Last Updated on September 3, 2021 by admin
Many dogs love to swim but Doxies are not a typical dog which begs the question – do dachshunds like to swim and are they good at it? It’s a common misconception that all dogs love water and are expert swimmers. After all, we’ve even named a swimming style after them.
But there are actually some dog breeds like the English bulldog who are physically incapable of swimming even if they wanted to. So, does the same apply to Doxies and their short legs? Can dachshunds swim or should you steer clear of any large body of water? Let’s discuss.
Do Dachshunds Like Water?
Every dog is different so we can’t guarantee that your Doxie will like or hate water. There are some dogs of almost all breeds that just hate water (except, maybe, water dog breeds like Labrador retrievers). Even a light shower is enough to send some dogs into a frenzy.
So, there is no telling exactly how your dachs will react at the sight of water. However, overall, we can confirm that most dachshunds are not afraid of water. As long as you’ve introduced the pup to water and bathtime properly it’s very likely that there will be no issues going forward. This includes showers/bathtime and even swimming.
Do Dachshunds Like To Swim?
They can, as long as they want to. Dachshunds don’t have the problem of a skewed center of balance that breeds such as the English bulldog have. So, a calm and healthy Doxie should have no trouble staying above the water’s surface.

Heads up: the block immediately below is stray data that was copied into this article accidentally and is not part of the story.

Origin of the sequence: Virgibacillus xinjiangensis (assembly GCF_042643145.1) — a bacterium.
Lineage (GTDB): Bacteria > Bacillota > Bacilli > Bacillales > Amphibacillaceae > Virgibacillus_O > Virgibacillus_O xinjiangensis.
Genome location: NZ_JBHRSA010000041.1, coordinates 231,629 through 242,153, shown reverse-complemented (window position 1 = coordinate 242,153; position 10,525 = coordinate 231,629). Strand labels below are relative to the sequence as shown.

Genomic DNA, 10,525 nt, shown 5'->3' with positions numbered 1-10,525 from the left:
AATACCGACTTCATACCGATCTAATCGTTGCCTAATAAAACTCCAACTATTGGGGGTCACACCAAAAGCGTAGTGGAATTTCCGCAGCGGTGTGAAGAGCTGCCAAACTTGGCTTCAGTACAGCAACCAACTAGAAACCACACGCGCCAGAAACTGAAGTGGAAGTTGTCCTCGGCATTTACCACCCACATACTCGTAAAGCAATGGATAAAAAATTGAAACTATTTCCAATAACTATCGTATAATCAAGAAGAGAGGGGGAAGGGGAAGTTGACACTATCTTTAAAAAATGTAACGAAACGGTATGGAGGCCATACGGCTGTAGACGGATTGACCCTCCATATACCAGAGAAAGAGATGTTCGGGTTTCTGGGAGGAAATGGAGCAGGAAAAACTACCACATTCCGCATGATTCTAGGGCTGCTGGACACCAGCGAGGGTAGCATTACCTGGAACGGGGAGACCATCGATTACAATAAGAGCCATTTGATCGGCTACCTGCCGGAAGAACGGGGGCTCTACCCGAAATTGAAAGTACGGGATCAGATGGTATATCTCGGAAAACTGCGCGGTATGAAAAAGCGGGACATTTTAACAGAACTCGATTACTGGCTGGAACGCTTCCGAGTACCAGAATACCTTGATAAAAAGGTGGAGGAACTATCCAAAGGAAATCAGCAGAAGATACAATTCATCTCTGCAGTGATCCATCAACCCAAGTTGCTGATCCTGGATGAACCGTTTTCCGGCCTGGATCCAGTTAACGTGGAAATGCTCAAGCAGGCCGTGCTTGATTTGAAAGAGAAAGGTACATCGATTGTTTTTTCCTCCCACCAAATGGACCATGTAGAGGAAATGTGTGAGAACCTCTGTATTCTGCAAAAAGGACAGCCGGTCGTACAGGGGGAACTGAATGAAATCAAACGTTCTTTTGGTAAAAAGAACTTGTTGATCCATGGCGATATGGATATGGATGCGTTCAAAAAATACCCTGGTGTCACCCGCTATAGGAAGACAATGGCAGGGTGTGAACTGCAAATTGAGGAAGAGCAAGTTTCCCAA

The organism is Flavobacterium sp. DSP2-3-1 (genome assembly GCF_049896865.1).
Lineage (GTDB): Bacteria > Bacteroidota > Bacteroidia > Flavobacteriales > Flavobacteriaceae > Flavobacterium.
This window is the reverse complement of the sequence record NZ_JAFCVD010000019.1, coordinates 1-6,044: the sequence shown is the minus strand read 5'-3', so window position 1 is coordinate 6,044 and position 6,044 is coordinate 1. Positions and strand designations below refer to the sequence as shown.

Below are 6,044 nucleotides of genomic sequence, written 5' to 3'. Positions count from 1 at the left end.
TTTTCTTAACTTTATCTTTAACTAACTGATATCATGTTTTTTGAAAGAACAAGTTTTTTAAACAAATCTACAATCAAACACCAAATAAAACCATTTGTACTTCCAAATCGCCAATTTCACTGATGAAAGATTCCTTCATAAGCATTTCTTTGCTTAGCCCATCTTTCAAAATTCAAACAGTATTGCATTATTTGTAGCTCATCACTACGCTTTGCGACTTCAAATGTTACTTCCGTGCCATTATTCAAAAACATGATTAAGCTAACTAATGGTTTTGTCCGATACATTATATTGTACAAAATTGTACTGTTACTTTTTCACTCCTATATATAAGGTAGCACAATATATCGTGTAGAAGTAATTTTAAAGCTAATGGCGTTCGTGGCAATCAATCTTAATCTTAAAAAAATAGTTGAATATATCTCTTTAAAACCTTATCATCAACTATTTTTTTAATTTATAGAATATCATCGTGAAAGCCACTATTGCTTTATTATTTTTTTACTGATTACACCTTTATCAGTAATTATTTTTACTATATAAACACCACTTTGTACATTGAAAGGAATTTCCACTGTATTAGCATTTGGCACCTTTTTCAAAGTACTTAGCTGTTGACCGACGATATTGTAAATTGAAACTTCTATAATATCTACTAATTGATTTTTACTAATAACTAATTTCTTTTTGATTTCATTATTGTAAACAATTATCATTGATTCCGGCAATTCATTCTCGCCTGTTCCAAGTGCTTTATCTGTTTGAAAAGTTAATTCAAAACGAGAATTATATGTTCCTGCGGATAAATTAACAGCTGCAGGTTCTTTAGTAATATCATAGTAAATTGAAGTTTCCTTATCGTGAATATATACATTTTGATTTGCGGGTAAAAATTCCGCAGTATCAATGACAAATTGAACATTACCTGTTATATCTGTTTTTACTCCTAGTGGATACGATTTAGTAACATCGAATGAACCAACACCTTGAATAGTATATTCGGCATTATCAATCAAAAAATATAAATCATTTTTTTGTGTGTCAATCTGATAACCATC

In fact, their elongated bodies are pretty well suited for floating and swimming as that guarantees their weight will be properly distributed. Even the signature Doxie long muzzle is a benefit here as it further helps these dogs keep their head and nose away from the water.
Do Dachshunds Like To Swim Historically?
Doxies have never been used as a dedicated water dog the way most retriever breeds have. Instead, dachshunds were primarily used as scent hounds. They were bred to help hunters go after badgers, foxes, rabbits, and other borrowing forest dwellers. That’s exactly what “dachshund” means too – it translates as “badger hound” in German.
So, Doxies were never really used for or expected to swim. Still, as a hunting breed, they were expected to chase down their prey through a variety of terrains. So, stuff such as small forest streams and brooks is something they were expected to be able to deal with.
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Are Dachshunds Good Swimmers?
Doxies aren’t really “good” swimmers by any realistic measure. On account of their small bodies and short legs, dachshunds are not particularly fast swimmers. Long-distance endurance swimming isn’t their forte either as they can tire out in a matter of minutes.
Swimming is much more tiring than walking or running after all, so this is to be expected. ~10 minutes of swimming is usually viewed as the equivalent of 60 minutes of walking. And, remember that Doxie’s expected daily exercise needs amount to about an hour. So, a quick 10-minute swimming session is usually more than enough for them.
Is There A Point In Getting Your Doxie To Swim?